As part of the global effort to reduce climate change, greenhouse gas (GHG) reporting is now required in many areas around the world, including North America, Europe, and Australia. If you run an industrial facility, you may be required to make annual GHG reports depending on your location.
In Canada, Greenhouse Gas Reporting is due the first weekday of June each year. Industrial facilities will need to evaluate their GHG emissions to determine if GHG Reporting is applicable to them.
The data collected in GHG reports is made publicly available and is used by the United Nations’ Intergovernmental Panel on Climate Change (IPCC) to address global warming. Evidence shows that GHG reporting works. For example, annual greenhouse gas emissions have decreased in Canada since the program was first implemented at a federal level in 2005.
If your Canadian facility is required to submit annual GHG reports, here are five easy steps you can take to ensure quality reporting.
Step 1: Determine if Reporting Is Applicable to Your Facility
Greenhouse Gas Reporting is applicable to any facility that emits over ten tonnes of carbon dioxide equivalents (CO2e) on a biannual basis or that is engaged in a specific type of industrial activity such as electricity and heat generation. Even if the facility in question does not exceed reporting thresholds, it may still be necessary to complete an evaluation to show that the facility is exempt from reporting.
A notice with respect to the current Greenhouse Gas Reporting requirements is provided by the Government of Canada and can be found online.
Step 2: Determine Fuel Usage & Combustion
To calculate greenhouse gas emissions, fuel usage amounts must be determined. Most greenhouse gas emissions are attributed to the combustion of fossil fuels such as coal and natural gas. Other fuels such as gasoline, diesel, and propane may contribute significantly as well.
Any fuel being used in combustion processes at the facility should be considered. However, there are currently exemptions for fuels that account for less than 0.5% of the total facility combustion emissions and for using biofuels instead of traditional fossil fuels.
Because they are very damaging to the ozone layer, direct emissions of fluorinated compounds such as Hydrofluorocarbons (HFCs), Perfluorocarbons (PFCs), Sulphur Hexafluoride (SF6) and Nitrogen Trifluoride (NF3) to the air are also considered for GHG Reporting.
More details on the federal quantification requirements can be found online in the Greenhouse Gas Quantification Requirements (GHGQR) document.
Step 3: Calculate Emissions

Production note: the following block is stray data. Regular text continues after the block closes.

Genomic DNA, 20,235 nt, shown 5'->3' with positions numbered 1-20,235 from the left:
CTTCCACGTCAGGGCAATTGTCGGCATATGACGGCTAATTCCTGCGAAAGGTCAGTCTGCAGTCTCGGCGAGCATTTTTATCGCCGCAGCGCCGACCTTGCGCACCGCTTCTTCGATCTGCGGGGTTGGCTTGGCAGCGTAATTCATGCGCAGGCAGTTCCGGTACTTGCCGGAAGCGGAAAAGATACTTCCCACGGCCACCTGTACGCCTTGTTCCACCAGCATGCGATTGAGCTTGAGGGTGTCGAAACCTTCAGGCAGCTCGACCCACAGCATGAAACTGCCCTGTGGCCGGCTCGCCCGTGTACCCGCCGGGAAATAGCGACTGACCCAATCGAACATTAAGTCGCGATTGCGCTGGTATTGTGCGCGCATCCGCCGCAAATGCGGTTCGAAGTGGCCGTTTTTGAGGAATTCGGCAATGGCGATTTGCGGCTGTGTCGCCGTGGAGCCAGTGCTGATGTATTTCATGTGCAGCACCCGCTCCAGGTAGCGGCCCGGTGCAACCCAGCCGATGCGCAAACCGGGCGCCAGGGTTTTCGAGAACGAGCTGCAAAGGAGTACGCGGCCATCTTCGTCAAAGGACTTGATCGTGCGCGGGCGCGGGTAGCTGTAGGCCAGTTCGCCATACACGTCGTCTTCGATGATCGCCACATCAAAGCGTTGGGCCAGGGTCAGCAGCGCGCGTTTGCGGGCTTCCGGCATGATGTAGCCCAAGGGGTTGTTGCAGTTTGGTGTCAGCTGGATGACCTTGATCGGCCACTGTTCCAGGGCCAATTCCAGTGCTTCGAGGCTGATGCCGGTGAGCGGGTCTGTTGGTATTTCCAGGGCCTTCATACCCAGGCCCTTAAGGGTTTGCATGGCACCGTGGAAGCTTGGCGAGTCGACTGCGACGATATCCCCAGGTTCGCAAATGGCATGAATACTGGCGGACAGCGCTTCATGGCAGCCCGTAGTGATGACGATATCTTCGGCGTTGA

Next, you will need to calculate your GHG emissions. Each type of fuel has a specific equation that has been derived based on its chemical formula and the conditions of its usage. The equations and tables with emission factors for each fuel can be found in the GHGQR. The equations are used to determine emissions for the three main greenhouse gases: carbon dioxide, methane, and nitrous oxide.
To determine the emissions, input the fuel usage amounts into the appropriate equations. Then convert the emissions of methane and nitrous oxide into carbon dioxide equivalents (CO2e) using the ratios given in the manual that represent their physical properties as a greenhouse gas in comparison to the greenhouse gas effect of CO2.
Step 4: Determine Emission Limit & Fees
Facilities that are required to submit a GHG Report may also be required to pay a fee per tonne based on standards set by the Environment and Climate Change Canada (ECCC).
Methodologies differ depending on the province your facility resides in, but usually involved calculating a Total Annual Emissions Limit (TAEL) for each industry sector using specific equations for each fuel type. Any exceedances to this limit are considered when calculating the amount to be paid per tonne.
The amount that is levied per tonne is available on the Government of Canada’s official website.
Step 5: Report GHG Emissions Online
All emissions for applicable facilities must be reported online through the Single Window Information Management (SWIM) system available on the ECCC website. To gain access to the GHG reporting modules, you will need to register your facility with the ECCC.
When filling in the necessary information, be sure to report emissions in the appropriate category (e.g. stationary combustion for a natural gas boiler) including any exempt emissions in the De Minimis Emissions section.
Get Support From Tetra Tech
GHG reporting is becoming a vital part of how governments are combating climate change. Understanding your emissions and how to report them will continue to be essential to keep your facility in compliance.
If you need help calculating your emissions or understanding your greenhouse gas reporting requirements, contact Tetra Tech at firstname.lastname@example.org. Our regulatory team has decades of experience helping clients all over the world meet their reporting deadlines, and we can help you manage your GHG reporting.
Leave a Reply
You must be logged in to post a comment.